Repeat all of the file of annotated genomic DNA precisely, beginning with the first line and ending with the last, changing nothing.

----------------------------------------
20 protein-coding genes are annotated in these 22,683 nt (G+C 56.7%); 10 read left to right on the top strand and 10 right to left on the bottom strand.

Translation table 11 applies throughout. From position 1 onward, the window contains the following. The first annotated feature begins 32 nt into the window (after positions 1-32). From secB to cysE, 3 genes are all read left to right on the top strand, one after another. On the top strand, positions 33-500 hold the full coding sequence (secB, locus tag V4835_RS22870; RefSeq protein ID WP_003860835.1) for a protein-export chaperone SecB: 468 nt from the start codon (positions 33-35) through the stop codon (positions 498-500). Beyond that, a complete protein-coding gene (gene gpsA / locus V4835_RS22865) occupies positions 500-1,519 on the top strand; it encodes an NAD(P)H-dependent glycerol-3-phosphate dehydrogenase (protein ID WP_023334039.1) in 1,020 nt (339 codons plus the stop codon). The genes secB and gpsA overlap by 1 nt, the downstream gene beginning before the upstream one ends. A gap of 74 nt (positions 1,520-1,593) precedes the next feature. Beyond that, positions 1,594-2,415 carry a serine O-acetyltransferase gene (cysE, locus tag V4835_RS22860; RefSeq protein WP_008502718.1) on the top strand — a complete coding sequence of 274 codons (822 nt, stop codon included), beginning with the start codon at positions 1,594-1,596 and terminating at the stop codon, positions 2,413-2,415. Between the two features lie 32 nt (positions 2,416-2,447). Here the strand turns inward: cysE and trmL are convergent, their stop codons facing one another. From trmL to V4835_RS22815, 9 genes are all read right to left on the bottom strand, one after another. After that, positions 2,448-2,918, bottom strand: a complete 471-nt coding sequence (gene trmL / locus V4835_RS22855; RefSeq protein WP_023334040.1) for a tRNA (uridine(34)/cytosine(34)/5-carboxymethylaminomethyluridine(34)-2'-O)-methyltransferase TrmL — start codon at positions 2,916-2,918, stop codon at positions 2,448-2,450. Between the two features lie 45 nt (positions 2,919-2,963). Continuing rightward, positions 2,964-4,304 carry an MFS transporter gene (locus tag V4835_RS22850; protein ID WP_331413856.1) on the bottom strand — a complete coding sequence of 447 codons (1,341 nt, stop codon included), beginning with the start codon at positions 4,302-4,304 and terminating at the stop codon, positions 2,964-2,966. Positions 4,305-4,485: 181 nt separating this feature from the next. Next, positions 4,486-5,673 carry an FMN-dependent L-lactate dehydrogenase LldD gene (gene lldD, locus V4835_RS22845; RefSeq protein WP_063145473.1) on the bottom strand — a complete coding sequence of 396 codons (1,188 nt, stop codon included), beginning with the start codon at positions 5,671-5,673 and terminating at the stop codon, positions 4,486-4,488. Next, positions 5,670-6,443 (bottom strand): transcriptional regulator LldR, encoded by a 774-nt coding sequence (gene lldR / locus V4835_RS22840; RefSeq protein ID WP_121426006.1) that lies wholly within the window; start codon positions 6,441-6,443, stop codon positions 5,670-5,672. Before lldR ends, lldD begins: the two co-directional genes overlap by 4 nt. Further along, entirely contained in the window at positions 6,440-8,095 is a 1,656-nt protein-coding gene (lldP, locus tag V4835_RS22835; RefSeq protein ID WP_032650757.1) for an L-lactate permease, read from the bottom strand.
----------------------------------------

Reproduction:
20 protein-coding genes are annotated in these 22,683 nt (G+C 56.7%); 10 read left to right on the top strand and 10 right to left on the bottom strand.

Translation table 11 applies throughout. From position 1 onward, the window contains the following. The first annotated feature begins 32 nt into the window (after positions 1-32). From secB to cysE, 3 genes are all read left to right on the top strand, one after another. On the top strand, positions 33-500 hold the full coding sequence (secB, locus tag V4835_RS22870; RefSeq protein ID WP_003860835.1) for a protein-export chaperone SecB: 468 nt from the start codon (positions 33-35) through the stop codon (positions 498-500). Beyond that, a complete protein-coding gene (gene gpsA / locus V4835_RS22865) occupies positions 500-1,519 on the top strand; it encodes an NAD(P)H-dependent glycerol-3-phosphate dehydrogenase (protein ID WP_023334039.1) in 1,020 nt (339 codons plus the stop codon). The genes secB and gpsA overlap by 1 nt, the downstream gene beginning before the upstream one ends. A gap of 74 nt (positions 1,520-1,593) precedes the next feature. Beyond that, positions 1,594-2,415 carry a serine O-acetyltransferase gene (cysE, locus tag V4835_RS22860; RefSeq protein WP_008502718.1) on the top strand — a complete coding sequence of 274 codons (822 nt, stop codon included), beginning with the start codon at positions 1,594-1,596 and terminating at the stop codon, positions 2,413-2,415. Between the two features lie 32 nt (positions 2,416-2,447). Here the strand turns inward: cysE and trmL are convergent, their stop codons facing one another. From trmL to V4835_RS22815, 9 genes are all read right to left on the bottom strand, one after another. After that, positions 2,448-2,918, bottom strand: a complete 471-nt coding sequence (gene trmL / locus V4835_RS22855; RefSeq protein WP_023334040.1) for a tRNA (uridine(34)/cytosine(34)/5-carboxymethylaminomethyluridine(34)-2'-O)-methyltransferase TrmL — start codon at positions 2,916-2,918, stop codon at positions 2,448-2,450. Between the two features lie 45 nt (positions 2,919-2,963). Continuing rightward, positions 2,964-4,304 carry an MFS transporter gene (locus tag V4835_RS22850; protein ID WP_331413856.1) on the bottom strand — a complete coding sequence of 447 codons (1,341 nt, stop codon included), beginning with the start codon at positions 4,302-4,304 and terminating at the stop codon, positions 2,964-2,966. Positions 4,305-4,485: 181 nt separating this feature from the next. Next, positions 4,486-5,673 carry an FMN-dependent L-lactate dehydrogenase LldD gene (gene lldD, locus V4835_RS22845; RefSeq protein WP_063145473.1) on the bottom strand — a complete coding sequence of 396 codons (1,188 nt, stop codon included), beginning with the start codon at positions 5,671-5,673 and terminating at the stop codon, positions 4,486-4,488. Next, positions 5,670-6,443 (bottom strand): transcriptional regulator LldR, encoded by a 774-nt coding sequence (gene lldR / locus V4835_RS22840; RefSeq protein ID WP_121426006.1) that lies wholly within the window; start codon positions 6,441-6,443, stop codon positions 5,670-5,672. Before lldR ends, lldD begins: the two co-directional genes overlap by 4 nt. Further along, entirely contained in the window at positions 6,440-8,095 is a 1,656-nt protein-coding gene (lldP, locus tag V4835_RS22835; RefSeq protein ID WP_032650757.1) for an L-lactate permease, read from the bottom strand.